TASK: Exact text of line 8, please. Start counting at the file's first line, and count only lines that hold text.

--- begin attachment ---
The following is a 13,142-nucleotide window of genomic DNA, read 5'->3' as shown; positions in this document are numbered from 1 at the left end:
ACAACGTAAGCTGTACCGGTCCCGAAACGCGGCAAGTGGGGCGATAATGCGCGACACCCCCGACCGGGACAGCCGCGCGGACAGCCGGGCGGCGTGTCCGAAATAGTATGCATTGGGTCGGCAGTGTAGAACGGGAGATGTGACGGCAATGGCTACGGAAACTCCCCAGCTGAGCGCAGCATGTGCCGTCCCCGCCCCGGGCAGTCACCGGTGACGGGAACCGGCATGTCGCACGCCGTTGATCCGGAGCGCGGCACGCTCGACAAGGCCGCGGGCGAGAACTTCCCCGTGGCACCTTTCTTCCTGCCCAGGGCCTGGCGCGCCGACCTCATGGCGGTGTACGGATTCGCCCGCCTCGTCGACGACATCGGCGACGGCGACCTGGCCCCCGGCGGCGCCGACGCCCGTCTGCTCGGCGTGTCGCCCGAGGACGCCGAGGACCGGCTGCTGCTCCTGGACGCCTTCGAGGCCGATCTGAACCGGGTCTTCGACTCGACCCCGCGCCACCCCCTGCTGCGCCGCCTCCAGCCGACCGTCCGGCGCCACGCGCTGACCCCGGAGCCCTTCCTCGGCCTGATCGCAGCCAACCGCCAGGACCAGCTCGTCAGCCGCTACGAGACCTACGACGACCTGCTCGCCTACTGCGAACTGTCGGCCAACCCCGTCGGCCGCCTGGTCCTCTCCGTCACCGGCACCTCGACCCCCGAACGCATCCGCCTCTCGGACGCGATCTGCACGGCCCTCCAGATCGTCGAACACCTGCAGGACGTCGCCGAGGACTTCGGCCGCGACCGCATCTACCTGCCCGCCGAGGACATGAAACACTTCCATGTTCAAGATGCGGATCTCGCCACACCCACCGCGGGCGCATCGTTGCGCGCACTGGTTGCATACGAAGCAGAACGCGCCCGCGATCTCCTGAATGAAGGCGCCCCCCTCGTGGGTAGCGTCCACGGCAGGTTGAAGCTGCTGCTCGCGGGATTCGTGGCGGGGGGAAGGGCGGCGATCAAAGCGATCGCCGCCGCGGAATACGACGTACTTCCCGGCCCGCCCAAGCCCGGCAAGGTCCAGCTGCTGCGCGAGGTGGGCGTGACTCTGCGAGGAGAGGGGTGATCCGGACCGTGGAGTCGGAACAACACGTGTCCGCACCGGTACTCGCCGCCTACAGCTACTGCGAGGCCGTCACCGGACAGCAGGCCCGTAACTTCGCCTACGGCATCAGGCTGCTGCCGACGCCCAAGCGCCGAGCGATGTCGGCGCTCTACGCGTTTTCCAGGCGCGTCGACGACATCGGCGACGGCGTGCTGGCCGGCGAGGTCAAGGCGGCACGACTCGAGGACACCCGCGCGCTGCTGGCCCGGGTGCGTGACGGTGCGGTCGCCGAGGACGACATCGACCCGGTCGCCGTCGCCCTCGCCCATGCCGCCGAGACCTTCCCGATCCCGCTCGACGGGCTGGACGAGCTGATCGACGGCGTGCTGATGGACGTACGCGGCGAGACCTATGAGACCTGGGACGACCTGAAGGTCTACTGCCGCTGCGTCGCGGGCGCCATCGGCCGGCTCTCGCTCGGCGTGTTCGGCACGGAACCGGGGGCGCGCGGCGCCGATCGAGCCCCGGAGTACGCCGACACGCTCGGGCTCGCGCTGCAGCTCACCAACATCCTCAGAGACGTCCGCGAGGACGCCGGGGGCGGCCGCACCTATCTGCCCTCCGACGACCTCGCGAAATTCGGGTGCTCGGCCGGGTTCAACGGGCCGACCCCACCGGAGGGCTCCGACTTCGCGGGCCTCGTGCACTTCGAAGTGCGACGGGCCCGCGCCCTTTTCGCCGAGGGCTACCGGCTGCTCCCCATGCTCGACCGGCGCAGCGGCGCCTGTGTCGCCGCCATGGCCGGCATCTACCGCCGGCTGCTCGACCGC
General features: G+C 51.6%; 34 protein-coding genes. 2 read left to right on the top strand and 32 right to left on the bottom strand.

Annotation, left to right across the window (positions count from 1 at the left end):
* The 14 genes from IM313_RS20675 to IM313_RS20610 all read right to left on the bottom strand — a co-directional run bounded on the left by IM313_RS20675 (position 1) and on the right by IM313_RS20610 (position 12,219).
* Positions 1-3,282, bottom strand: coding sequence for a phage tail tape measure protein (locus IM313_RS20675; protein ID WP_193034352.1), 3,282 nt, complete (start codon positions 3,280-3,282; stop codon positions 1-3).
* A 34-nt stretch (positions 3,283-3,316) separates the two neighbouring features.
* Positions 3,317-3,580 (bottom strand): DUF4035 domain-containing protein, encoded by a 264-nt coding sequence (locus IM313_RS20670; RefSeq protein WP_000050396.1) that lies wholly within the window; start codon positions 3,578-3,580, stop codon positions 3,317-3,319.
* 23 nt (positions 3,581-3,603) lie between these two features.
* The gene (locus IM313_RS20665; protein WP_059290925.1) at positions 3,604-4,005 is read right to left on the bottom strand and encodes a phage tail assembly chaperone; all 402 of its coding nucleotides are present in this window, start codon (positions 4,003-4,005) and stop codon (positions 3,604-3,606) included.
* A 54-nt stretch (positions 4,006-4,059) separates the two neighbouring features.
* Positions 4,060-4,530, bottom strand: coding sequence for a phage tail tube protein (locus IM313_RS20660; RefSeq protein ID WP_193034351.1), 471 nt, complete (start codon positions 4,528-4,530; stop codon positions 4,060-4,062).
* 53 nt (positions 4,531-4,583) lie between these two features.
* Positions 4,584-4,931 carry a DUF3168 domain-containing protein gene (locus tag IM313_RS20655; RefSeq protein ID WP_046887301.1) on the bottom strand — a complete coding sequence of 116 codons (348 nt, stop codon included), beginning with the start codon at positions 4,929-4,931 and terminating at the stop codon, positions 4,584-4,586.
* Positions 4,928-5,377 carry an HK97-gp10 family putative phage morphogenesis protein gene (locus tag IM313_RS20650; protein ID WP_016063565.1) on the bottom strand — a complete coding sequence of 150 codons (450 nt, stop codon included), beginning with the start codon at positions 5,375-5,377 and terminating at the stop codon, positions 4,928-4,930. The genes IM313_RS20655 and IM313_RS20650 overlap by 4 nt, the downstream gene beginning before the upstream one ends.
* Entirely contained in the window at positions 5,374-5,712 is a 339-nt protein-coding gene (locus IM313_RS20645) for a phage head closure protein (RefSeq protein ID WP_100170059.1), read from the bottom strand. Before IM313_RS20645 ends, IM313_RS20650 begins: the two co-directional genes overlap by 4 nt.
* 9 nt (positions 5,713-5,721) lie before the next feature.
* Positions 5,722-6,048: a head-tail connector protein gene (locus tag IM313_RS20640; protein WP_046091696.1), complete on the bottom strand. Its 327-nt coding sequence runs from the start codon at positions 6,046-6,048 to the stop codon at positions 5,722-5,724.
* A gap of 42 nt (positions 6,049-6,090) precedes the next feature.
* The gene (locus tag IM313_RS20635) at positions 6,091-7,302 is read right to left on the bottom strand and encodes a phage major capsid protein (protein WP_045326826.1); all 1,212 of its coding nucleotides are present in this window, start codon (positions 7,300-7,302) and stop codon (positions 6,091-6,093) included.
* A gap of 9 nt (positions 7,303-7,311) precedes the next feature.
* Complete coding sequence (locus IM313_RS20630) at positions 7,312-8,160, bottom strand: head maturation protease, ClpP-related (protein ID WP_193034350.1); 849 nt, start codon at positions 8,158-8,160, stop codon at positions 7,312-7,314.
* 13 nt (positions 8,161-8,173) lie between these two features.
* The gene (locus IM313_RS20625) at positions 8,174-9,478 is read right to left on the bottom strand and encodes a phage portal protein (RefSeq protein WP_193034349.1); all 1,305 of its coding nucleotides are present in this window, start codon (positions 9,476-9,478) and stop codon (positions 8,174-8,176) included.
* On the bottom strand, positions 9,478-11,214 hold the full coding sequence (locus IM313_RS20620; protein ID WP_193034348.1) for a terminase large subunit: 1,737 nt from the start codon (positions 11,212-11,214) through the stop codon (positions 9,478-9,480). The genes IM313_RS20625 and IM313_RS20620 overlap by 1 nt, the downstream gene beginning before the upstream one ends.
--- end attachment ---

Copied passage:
* Positions 3,317-3,580 (bottom strand): DUF4035 domain-containing protein, encoded by a 264-nt coding sequence (locus IM313_RS20670; RefSeq protein WP_000050396.1) that lies wholly within the window; start codon positions 3,578-3,580, stop codon positions 3,317-3,319.